Like it or not, most of us are stuck on this planet. Earth, as the physicist Carl Sagan observed, is where we make our stand. The moment you comprehend this fully is the moment recreational drug use becomes either substantially more exciting or less so, depending on what sort of person you are.

When they’re selecting the pioneers to leave the smoking remains of the earth, I will probably lack the requisite skillset for a place on one of the colony ships, because most of what I’m good for is writing articles, drinking coffee and complaining when I have to climb a lot of stairs. The closest I’ll get to outer space is watching interstellar cruisers blow each other into glittering bits on Battlestar Galactica and feeling, as always, that painful longing that digs in right under the ribcage: the understanding that my distant descendants might be lucky enough to see such wonders in real life but I never will.

I imagine that’s how my great-greatgrandparents felt when they read about marvellous inventions such as the internet and the contraceptive pill, both of which were science fiction a scant century ago, and without both of which my life would be unimaginably less free. There is something in us that is hungry, even in the most desperate times, for a future we can only half-envision, and the reason the Mars mission has captured the public imagination is that it promises something that these days is rare and precious: a real journey into the unknown.

A handful of generations ago, it was common for men and women who set off on dangerous journeys to places off the edge of the map to have almost no hope of return. In Ireland, “American wakes” were held whenever a friend or family member sailed for the US. Even if they survived the journey, nobody was expected to come home and it could take months for letters to arrive.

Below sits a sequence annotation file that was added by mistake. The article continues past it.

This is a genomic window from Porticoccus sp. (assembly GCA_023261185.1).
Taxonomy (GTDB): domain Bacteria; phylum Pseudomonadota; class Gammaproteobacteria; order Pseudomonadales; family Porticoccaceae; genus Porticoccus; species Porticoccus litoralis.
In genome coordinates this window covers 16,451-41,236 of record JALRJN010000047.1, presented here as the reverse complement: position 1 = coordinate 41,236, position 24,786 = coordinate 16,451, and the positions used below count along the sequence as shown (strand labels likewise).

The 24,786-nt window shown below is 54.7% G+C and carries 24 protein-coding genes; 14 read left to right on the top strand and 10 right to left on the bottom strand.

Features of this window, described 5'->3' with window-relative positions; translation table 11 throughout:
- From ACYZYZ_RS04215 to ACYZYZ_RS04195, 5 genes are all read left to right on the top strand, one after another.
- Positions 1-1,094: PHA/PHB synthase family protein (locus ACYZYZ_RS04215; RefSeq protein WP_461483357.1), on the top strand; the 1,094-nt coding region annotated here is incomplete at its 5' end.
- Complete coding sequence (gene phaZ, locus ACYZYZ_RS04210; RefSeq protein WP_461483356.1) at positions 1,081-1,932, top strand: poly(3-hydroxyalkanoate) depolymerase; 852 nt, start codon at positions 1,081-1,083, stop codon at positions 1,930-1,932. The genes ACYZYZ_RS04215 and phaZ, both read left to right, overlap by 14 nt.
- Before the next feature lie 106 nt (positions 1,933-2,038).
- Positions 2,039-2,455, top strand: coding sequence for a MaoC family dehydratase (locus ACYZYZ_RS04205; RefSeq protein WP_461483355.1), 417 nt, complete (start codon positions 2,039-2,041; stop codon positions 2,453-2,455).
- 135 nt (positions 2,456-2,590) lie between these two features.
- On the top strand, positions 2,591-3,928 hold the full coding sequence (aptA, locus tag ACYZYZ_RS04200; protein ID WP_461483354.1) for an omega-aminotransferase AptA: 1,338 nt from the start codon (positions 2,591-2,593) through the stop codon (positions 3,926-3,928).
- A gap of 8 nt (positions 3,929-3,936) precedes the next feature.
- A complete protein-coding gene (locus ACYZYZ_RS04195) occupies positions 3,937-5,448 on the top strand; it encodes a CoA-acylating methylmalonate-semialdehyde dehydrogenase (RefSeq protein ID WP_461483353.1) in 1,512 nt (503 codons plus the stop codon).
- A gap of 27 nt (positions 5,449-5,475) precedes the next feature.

Modern life is science fiction. Love letters cross continents at the speed of thought and dead men sing on the radio. Before the telegram and the steam engine and antibiotics and Google Maps, this planet was simply a lot bigger and scarier. And yet people have never been content to stay at home.

One of the things that distinguish Homo sapiens from many of our competitor species is our capacity to dream up and set about stupidly dangerous endeavours just to find out what might happen. I don’t believe in God but I do believe that humanity is one long, terrible adventure that most of us, if we’re lucky, will never get to see the end of.

So, what did you decide? Would you sign up for a perilous journey, knowing that you’ve got just one shot at making the human race a bit better, a bit braver?

The good news, or the bad news, depending on your viewpoint, is that you don’t have to. You were signed up when you were born. We’re all on a journey like that and it’s called living. That’s no reason not to go to space but it might be reason to get up in the morning.

Laurie Penny is a contributing editor to the New Statesman. She is the author of five books, most recently Unspeakable Things.

This article first appeared in the 29 April 2013 issue of the New Statesman, What makes us human?

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“WhatsApp isn't for parents”: how we contact all the different people in our lives

I wanted to find out how our digital hierarchies operate, so I asked people how they communicate with their family, friends, and colleagues. 

Recently, my family made an important decision. Too many conversations had petered out and decisions had been deferred because text messages had been going astray. Someone would end up calling someone else to talk for half an hour about how frustrating it was that they hadn’t replied to a question from three days ago, when all that was really required was a simple “Yes, see you there on Saturday”.

So, we became a WhatsApp-only family. It makes sense – we live on two different continents and travel quite a bit, and using the internet rather than cell service for sending text and pictures has already proved a lot more reliable. Still, though, when I need to tell my mum something and go to open the app, I can’t shake the feeling that it isn’t right. As far as I’m concerned, WhatsApp isn’t for parents; it’s for flatmates and groups of friends roughly the same age as me. It isn’t for your grandfather to pass on news of his latest Scrabble triumph.